Music festival set to entertain

BUDLEIGH Salterton is gearing up for this year s festival of music and the arts, from July 23-August 1.

BUDLEIGH Salterton is gearing up for this year's festival of music and the arts, from July 23-August 1.

Now in its fifth year, the 2009 line-up is a popular mixture of contemporary and traditional performances by some of the country's leading musicians.

The festival has continued to grow in stature and reputation over the years and, such is its reputation among music-lovers, last year tickets for many of the performances sold out long before the events.

With this in mind, festival chairman Roger Bowen is urging festival-goers to book early to avoid disappointment.

Mr Bowen said this year there were 37 live events, featuring artists from across the globe.

With live opera, classical and contemporary music, free lunchtime concerts, workshops, evening concerts, late evening recitals and the Budstock rock festival, there promises to be something for all the family at the 2009 event.

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Visitors can expect a great line up for the 2009 festival.

It starts with the superb Henschel Quartet, from Munich, joined by pianist Gottlieb Wallisch from Vienna. Gottlieb has recently recorded CDs that have received much critical acclaim. A few tickets are still available for this performance at the Temple Church. On July 24 Kurt Nikkanen, a virtuoso violinist from the USA appears with Maria Asteriadou, piano, in a programme that includes Bach, Beethoven (the Kreutzer) and the Waxman Variations on the Opera Carmen.

Ben Palmer and the Orchestra of St. Paul's are at St Peter's Church on Saturday July 25 for Peter and the Wolf by Sergei Prokofief and Babar the Elephant by Francis Poulenc; Ian Caddy recites.

Tickets are available for this along with concessions for youngsters.

On Monday July 27, after the reception, there is the rare opportunity for Budleigh to hear top class singing by a prize-winning gospel choir, the London Adventist Chorale, under their charismatic conductor Ken Burton. Tickets are still available.

Tuesday July 28 is Opera Night and this year it is Puccini's La Boheme 'They meet, they fall in love, they split, she returns, she dies' is Roland Villazon's description of the action. A few unreserved seats are still available.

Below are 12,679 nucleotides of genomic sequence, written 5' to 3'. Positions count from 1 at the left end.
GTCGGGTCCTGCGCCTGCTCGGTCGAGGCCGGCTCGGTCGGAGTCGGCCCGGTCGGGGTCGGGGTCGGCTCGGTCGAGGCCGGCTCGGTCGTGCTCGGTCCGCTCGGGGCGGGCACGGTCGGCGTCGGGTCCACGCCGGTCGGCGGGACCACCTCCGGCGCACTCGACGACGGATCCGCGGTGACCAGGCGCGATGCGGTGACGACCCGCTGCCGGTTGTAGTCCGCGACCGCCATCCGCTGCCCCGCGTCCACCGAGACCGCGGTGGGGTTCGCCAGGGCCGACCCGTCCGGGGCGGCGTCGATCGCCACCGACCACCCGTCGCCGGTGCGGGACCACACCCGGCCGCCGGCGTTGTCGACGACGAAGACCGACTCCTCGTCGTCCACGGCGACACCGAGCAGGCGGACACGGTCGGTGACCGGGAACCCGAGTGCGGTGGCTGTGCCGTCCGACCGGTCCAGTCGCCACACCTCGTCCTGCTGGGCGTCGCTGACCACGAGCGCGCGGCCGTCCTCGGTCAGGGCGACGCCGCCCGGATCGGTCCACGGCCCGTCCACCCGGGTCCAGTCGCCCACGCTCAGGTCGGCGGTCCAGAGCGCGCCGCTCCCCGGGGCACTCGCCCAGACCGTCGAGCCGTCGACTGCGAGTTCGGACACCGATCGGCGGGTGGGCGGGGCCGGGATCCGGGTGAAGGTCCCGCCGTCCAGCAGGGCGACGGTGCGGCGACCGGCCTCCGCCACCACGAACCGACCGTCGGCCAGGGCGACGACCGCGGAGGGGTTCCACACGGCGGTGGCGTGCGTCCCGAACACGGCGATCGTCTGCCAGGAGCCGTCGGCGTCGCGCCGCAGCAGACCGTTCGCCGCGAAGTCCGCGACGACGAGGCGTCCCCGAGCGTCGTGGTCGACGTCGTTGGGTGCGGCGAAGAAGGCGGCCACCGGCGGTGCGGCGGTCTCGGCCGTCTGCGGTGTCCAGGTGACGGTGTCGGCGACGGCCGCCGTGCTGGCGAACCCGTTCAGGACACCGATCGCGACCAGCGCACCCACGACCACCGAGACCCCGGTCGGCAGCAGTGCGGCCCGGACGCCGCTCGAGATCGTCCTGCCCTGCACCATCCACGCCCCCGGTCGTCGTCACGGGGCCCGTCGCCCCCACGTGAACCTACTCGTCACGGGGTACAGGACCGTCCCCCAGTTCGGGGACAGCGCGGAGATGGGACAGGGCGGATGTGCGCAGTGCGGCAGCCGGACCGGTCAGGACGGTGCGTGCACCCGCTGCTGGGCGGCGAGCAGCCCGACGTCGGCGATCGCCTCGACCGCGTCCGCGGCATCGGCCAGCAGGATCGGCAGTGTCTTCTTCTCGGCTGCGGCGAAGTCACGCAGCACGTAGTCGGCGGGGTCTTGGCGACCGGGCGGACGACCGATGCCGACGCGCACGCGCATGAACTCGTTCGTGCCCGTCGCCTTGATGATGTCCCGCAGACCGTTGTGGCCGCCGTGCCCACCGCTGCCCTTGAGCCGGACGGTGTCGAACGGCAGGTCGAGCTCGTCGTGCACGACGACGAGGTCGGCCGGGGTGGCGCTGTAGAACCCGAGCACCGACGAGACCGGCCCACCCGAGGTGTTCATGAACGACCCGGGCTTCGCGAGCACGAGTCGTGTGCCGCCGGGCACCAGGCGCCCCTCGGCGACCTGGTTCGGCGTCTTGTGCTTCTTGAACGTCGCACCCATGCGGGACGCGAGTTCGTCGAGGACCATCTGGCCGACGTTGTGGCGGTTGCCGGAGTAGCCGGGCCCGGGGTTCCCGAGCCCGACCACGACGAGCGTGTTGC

Even Such Is Time is a cantata by Nicholas Marshall for chorus and chamber orchestra with baritone Jeremy Huw Williams in the Temple Church on Wednesday July 29. Again a few tickets are still available.

Those with a ticket for this concert will be admitted free to a talk about Raleigh's poetry by Professor Ivan Roots in the Peter Hall at 5pm on the same day.

Do not miss the free TV electronic music talk and demonstration by Robert Foster on July 30 at 2.30pm, also in the Peter Hall, followed next day at 10.30am by a workshop. This will be of particular interest to young people considering a career in music.

Phillip Dyson, piano, who is a well-known broadcaster on both sides of the Atlantic, will change the mood on Thursday in the Temple Church when he plays a programme from classical to Scott Joplin and Billy Mayerl. Just a few tickets are still available for his popular programme.

On Friday July 31 in the Temple Church, the celebrated cellist Natalie Clein invites you to join her and two friends, Alex Sitkovetski, violin, and Polina Leschenko, piano, for an evening of chamber music. The festival draws to its close with an orchestral concert, again featuring Natalie Clein, this time as solo cello in the Haydn Concerto in C. Again tickets are available.

Finally, down in the Limekiln car park from noon, the rock bands play in 'Budstock' through until midnight.

You are invited to take along all the family for an entertaining experience.